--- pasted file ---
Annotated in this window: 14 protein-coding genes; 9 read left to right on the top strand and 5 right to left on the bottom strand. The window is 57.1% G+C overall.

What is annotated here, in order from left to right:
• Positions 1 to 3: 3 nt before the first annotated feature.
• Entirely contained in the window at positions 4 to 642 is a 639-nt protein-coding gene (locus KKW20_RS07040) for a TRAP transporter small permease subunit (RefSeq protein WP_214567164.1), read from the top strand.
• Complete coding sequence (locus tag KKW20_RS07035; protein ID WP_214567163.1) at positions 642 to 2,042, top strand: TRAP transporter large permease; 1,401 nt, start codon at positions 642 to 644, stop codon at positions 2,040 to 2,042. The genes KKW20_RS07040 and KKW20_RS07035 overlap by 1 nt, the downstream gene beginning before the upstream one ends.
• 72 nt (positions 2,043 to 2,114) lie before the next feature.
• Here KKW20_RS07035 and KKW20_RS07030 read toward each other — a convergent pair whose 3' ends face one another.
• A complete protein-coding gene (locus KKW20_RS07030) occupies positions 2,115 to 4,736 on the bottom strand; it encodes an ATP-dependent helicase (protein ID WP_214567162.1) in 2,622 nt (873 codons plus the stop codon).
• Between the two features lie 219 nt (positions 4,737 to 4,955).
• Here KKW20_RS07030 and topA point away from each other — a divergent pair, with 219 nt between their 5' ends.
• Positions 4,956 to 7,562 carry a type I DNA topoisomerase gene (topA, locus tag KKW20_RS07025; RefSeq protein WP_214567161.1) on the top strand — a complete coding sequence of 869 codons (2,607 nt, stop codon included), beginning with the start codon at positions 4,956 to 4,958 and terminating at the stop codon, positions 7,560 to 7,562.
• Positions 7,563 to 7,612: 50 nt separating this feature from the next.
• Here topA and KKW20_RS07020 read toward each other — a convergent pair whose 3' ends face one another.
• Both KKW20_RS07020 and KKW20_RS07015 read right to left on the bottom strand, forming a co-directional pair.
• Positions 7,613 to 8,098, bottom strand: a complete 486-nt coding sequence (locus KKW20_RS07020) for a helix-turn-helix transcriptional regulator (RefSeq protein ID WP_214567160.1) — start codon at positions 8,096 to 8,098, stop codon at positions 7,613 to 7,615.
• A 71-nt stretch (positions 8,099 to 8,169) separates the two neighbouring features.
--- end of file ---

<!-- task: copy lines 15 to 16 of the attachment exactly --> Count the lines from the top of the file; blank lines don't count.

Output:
• Positions 7,613 to 8,098, bottom strand: a complete 486-nt coding sequence (locus KKW20_RS07020) for a helix-turn-helix transcriptional regulator (RefSeq protein ID WP_214567160.1) — start codon at positions 8,096 to 8,098, stop codon at positions 7,613 to 7,615.
• A 71-nt stretch (positions 8,099 to 8,169) separates the two neighbouring features.